*Starred Review* Maureen is a straight-A student lacking in self-confidence. Her identical twin, Francine, is outgoing and popular, though she sometimes feels like "the dumb one." They've always been inseperable—until sixth grade. Francine begins to branch off socially, catching Maureen off guard, and as the tension between them builds—thanks to a series of miscommunications and unveiled secrets—their insecurities flare, and they end up running against each other for student-council president. In their graphic-novel debuts, Johnson and Wright have crafted a pitch-perfect story about the growing pains of middle school from a sibling perspective, and it's more than just a rivalry story. Maureen and Francine's family life is established with such a strong, healthy dynamic that the girls' ensuing competition is laden with complex feelings of betrayal and guilt, as they both struggle with how to be more individual while still supporting one another. Their journeys are largely internal, but Wright's artwork, crisp and colorful, does a masterful job of tracking the twins' emotional arcs through expressive composition, and Johnson's impeccable pacing keeps things moving while still making room for rich development. In the end, only one sister can win the election, but they both succeed, thanks to each other's support. A beautiful reflection on sisterhood and coming of age that belongs in every collection. Grades 3-6. Copyright 2020 Booklist Reviews.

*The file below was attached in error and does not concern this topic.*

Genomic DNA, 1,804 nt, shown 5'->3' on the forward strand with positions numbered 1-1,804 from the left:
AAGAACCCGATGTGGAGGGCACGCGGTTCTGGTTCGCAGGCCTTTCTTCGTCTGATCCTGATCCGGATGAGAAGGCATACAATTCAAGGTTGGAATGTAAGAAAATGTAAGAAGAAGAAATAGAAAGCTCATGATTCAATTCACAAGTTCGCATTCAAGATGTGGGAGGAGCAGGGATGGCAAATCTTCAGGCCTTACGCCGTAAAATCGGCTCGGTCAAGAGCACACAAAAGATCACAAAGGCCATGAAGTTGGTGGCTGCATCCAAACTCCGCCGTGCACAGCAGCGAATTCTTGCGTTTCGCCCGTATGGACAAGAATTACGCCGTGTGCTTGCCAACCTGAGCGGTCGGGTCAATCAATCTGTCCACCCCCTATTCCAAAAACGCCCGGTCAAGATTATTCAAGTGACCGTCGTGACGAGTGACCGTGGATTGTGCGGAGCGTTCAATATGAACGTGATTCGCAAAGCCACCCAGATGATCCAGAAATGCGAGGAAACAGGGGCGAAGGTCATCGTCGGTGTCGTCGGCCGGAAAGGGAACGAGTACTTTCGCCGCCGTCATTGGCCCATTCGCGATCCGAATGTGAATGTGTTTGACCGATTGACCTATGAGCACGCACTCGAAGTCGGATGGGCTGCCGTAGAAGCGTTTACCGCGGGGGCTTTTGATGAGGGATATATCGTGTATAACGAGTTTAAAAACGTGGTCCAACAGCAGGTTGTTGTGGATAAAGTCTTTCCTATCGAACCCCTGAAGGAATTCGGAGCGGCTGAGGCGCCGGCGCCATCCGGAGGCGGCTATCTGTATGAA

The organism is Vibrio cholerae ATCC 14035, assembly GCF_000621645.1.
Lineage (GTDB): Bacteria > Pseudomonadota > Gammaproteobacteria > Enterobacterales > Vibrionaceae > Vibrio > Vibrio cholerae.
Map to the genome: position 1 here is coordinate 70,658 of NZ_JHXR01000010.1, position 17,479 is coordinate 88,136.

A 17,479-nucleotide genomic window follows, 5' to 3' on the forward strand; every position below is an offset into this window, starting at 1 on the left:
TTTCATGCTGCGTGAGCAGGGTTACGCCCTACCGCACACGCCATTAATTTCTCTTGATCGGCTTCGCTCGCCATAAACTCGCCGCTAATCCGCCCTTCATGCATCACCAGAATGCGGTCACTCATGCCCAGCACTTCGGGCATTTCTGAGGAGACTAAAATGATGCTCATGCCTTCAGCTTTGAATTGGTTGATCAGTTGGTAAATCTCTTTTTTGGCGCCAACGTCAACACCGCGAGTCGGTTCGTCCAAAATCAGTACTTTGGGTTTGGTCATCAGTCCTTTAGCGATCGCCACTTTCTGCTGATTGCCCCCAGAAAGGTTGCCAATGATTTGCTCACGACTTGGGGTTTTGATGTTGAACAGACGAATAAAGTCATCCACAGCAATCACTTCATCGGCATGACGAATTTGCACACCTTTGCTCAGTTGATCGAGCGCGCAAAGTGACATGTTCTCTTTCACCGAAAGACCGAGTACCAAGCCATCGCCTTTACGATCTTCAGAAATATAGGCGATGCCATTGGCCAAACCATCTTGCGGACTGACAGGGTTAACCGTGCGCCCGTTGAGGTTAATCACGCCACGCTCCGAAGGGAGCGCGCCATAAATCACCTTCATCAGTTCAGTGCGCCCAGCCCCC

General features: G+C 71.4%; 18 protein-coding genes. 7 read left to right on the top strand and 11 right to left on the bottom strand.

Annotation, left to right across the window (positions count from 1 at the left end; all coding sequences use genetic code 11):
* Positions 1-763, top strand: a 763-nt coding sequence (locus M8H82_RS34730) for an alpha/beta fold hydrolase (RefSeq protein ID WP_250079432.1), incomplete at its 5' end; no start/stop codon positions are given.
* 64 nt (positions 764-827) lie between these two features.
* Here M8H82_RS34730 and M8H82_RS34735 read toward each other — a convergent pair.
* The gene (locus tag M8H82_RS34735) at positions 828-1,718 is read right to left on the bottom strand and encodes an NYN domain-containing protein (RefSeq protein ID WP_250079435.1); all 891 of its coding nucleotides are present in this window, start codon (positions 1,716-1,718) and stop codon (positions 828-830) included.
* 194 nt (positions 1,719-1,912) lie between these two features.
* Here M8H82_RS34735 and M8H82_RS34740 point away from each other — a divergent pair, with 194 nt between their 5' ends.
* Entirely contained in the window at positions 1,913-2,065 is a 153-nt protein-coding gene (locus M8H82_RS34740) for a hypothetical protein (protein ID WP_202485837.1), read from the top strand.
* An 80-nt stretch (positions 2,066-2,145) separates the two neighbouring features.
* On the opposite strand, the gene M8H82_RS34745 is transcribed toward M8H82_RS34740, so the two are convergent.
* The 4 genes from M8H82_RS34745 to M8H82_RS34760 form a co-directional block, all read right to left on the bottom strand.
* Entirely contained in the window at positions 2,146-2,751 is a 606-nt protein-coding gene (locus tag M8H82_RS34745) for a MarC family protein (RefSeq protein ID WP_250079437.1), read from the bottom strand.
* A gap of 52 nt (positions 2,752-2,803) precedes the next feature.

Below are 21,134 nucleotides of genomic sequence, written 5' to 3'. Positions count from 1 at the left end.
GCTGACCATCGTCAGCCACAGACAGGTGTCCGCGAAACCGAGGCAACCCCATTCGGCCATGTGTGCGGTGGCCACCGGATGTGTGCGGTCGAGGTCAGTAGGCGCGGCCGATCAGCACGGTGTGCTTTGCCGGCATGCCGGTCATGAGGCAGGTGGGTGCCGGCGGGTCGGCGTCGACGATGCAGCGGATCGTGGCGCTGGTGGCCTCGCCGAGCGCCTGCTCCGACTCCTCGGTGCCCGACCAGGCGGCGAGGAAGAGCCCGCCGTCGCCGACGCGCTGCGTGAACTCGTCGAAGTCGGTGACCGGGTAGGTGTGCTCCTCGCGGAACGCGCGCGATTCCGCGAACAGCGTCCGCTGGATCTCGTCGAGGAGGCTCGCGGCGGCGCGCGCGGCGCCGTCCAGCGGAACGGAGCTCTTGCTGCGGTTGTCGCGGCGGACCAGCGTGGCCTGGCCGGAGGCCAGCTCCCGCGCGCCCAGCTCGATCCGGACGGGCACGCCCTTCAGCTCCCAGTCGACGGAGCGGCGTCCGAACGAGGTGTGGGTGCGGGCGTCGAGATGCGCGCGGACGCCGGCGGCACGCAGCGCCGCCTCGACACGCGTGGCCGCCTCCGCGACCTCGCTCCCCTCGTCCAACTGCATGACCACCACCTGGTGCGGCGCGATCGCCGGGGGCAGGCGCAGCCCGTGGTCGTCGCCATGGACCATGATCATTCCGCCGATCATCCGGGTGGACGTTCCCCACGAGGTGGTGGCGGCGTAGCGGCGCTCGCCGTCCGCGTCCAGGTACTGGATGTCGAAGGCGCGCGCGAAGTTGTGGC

Graphic novels capture middle school in graphic detail
Two middle grade graphic novels navigate the hallways and hormones of tween life.
Ah, middle school. That time of great, exciting change we all must go through, willingly or not, when every day can be thrilling, terrifying or downright weird—all before lunchtime.